Friday, July 30, 2004

Trying to graft key pieces of my A-exam into the introductory chapter of my dissertation. It's ticklish work. Right now the form of it feels more like the vase (or cardboard box) into which I dump all my thinking about Adorno, Virgil, Benjamin, Agamben, Pound, Oppen, etc. I hope it will feel more organic as I get further into it—more the model of the tree-form than the vase-form.

Tony over at Geneva Convention is having a crisis of PhD faith, which makes me think of other friends and acquaintances who have gone through such crises. One of my dearest friends from college had a terrible time at Rutgers; she finished the PhD but then decided to leave academia for good (she's now writing an epic fantasy novel and happier than she's been in years). So it's clearly not for everybody. I think it would be very hard, probably impossible, to write something on the scale of a dissertation if you were unable to care about it as a piece of writing (or at least as a piece of thinking); the other jumping-through-hoops stuff is fakeable, but not the dissertation. Or maybe it is, but I imagine it would cost a huge chunk of one's soul. At the same time, I find I've so far been able to play the game of academia without permanent damage because I do see it as a game. A challenging game, a serious game, a sometimes frustrating game, but a game for all that, with discernible if sometimes obscure rules. The most crucial decision I made in my career as a grad student was giving up my specialization in Renaissance drama and instead choosing to write about the same subject that imbricates the rest of my life: contemporary poetry (though I have found a little historical distance by grounding my studies in Modernism). That made it possible for me to use more or less the same head (and heart) I use in writing poems for writing academic essays. My writing, really my entire life, is animated by the same core group of concerns and fascinations: the materiality of language, fragments of theology, aesthetic knowledge, political economy, and the utopian imagination. I've been very fortunate, I know. No one has bullied me into taking a more limited or utilitarian view of scholarship; I haven't been as harshly exploited as a teacher as many grad students are; and I haven't yet become bored with academic discourse or convinced that it's impossible to talk about stuff that matters in that language. If that last were to occur, I'd have to seriously question the academic life, because for me its entire promise (so far kept) has been to make it possible to talk about fundamental concerns regarding poetry and the world with increasing richness and depth. That's largely why I moved into the PhD realm from the MFA realm: because I felt the typical MFA language for talking about poetry (and the culture and society that generates it and that it generates) was an impoverished one.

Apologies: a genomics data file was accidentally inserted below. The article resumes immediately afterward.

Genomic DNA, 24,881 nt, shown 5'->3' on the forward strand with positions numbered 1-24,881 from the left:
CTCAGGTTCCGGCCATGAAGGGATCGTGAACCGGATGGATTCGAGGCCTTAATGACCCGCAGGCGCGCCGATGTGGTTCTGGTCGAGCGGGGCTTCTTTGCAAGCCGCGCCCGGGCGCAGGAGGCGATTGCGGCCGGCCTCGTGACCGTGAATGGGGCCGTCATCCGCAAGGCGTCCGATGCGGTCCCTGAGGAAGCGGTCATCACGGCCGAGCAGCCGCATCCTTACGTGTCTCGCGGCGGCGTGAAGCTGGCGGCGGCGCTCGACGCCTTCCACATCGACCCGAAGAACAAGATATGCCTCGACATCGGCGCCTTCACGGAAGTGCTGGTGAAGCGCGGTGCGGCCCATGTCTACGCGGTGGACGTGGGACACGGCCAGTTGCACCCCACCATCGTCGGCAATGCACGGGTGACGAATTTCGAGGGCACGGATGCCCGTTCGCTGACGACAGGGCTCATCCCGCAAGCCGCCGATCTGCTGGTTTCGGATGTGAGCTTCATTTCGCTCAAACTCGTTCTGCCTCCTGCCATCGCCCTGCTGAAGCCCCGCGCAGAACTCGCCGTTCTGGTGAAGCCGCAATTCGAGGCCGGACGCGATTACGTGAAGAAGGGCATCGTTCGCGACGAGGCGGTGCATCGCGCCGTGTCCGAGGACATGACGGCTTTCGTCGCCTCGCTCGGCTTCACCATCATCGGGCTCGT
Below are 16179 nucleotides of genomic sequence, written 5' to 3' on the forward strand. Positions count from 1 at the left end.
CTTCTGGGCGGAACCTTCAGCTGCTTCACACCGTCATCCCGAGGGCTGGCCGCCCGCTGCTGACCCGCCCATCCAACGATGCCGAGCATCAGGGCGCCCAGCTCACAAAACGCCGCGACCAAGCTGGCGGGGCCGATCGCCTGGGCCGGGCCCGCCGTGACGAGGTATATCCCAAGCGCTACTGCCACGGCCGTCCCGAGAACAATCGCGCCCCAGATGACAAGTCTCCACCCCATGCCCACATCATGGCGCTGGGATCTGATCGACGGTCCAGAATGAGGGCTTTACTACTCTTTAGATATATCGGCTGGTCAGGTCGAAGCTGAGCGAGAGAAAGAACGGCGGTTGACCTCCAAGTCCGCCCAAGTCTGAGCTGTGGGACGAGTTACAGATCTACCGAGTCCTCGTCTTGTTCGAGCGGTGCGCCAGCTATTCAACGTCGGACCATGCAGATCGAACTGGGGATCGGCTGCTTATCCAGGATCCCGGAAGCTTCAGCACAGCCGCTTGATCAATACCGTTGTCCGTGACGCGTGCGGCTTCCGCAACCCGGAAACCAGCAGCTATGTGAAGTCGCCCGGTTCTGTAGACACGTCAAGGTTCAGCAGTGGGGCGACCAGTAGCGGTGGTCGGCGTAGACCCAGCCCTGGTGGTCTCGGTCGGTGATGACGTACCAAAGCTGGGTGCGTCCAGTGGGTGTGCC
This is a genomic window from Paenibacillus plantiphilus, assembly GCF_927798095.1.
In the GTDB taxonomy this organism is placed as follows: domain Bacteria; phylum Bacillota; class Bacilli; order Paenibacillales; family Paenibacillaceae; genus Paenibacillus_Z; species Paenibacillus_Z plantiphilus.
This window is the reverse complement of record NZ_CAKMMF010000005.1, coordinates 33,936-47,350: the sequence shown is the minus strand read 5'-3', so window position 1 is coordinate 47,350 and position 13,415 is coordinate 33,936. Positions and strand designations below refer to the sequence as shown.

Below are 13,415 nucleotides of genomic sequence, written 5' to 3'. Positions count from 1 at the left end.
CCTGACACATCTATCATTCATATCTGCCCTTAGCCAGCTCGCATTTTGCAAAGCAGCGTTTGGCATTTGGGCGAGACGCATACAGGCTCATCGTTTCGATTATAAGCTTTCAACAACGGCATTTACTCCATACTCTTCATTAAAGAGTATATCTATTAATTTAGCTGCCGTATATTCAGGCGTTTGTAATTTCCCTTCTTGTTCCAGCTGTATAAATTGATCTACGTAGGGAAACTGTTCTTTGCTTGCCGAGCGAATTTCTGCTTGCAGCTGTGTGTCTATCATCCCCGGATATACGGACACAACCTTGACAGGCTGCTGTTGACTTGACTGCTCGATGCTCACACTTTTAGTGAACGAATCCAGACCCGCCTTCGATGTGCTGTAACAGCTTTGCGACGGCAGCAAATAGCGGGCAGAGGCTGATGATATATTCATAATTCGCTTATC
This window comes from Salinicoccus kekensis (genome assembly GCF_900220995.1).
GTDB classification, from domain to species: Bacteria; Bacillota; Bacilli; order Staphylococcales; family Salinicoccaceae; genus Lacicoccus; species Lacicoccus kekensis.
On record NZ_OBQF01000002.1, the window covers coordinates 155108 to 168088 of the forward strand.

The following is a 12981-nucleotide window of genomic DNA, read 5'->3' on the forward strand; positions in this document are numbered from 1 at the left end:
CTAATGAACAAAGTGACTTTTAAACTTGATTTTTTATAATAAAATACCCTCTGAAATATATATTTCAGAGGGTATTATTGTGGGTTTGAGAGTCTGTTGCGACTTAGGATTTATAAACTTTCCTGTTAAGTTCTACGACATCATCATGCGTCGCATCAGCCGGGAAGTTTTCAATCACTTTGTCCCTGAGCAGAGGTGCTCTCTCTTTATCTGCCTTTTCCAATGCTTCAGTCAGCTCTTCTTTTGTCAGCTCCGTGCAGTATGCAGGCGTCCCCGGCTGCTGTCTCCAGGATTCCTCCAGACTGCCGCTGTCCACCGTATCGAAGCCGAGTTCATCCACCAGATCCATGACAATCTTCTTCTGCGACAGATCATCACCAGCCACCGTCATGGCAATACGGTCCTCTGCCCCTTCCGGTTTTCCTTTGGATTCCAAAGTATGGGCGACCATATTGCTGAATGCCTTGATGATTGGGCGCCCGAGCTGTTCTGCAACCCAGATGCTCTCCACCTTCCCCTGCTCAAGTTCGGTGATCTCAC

It seems to me that Tony's problem is really everyone's problem, in the sense that we are all nowadays called upon to become more and more narrow specialists in whatever field; we are all forced to discipline ourselves. I think I'm lucky because I think I've found a discipline that doesn't require my to cut off all circulation to my other interests; I have a shot at being more whole than many others because academia suits me so well. But many people aren't so lucky. So you have a choice: to find a discipline that doesn't require the pruning of vital limbs, or the much harder choice of resisting discipline, period, in favor of a permanent amateur status (amateur from amat, to love). Though I have accepted the yoke of professionalization (which is not to say I'm not chafed by it), I dream of a revolution in consciousness that would make it possible for us all to be amateurs. Wishing alone won't make it so... but it's a start. Poetry for me is that sort of wishing; as I've said before, it's the creation, in language, of an imaginary wholeness. (Yes, I've been reading Schiller.) The more clearly we can visualize it in poetry, the more likely we are to find a path to real wholeness (or at least to see concretely the obstacles to that wholeness); not just for ourselves, but for all those with whom we feel solidarity. Which is another thing I get from poetry, and that's not nothing.

Hang in there, Tony. Listen to yourself. You're fighting for your life.

No comments:

Popular Posts